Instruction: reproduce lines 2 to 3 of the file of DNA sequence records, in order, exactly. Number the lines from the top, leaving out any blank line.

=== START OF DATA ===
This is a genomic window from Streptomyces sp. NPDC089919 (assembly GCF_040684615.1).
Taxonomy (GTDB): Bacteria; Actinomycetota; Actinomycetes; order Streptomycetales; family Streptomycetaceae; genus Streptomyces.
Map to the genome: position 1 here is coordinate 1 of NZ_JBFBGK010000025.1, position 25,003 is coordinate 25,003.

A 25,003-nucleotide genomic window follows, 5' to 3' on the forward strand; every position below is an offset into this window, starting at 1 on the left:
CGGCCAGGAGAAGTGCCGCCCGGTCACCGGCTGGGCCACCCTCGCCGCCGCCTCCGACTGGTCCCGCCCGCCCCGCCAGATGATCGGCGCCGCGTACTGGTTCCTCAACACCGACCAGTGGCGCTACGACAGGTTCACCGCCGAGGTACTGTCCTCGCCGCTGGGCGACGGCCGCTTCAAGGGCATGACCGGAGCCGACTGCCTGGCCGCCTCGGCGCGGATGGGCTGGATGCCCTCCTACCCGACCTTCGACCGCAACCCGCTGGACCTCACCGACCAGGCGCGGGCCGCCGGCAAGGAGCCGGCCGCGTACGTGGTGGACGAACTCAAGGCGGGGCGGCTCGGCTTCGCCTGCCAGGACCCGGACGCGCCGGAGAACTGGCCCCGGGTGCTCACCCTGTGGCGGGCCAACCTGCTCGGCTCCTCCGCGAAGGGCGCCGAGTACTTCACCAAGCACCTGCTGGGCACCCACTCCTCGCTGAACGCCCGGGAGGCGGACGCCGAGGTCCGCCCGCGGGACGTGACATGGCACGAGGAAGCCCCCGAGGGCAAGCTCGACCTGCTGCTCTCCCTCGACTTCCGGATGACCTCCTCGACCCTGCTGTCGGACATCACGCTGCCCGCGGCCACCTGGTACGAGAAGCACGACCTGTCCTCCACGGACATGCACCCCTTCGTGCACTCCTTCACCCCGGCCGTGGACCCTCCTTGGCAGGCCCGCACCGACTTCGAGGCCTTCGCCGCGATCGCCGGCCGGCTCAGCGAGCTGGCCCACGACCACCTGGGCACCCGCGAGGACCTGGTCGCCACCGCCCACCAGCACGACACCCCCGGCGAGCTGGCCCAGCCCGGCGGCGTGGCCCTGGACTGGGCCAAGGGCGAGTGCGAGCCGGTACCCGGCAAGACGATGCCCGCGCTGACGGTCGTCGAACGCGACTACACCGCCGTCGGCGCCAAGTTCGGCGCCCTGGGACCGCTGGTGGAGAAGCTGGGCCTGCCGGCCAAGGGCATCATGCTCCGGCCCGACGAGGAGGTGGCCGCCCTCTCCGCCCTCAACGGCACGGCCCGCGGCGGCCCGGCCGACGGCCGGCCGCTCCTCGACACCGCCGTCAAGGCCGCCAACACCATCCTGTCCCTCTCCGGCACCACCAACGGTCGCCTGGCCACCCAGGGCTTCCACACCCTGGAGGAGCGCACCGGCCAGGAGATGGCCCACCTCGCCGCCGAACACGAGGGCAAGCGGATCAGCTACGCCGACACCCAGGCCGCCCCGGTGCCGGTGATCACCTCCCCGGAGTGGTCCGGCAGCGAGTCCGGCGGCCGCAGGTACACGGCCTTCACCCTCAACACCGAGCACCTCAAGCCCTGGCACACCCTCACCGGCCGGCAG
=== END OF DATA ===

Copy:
Taxonomy (GTDB): Bacteria; Actinomycetota; Actinomycetes; order Streptomycetales; family Streptomycetaceae; genus Streptomyces.
Map to the genome: position 1 here is coordinate 1 of NZ_JBFBGK010000025.1, position 25,003 is coordinate 25,003.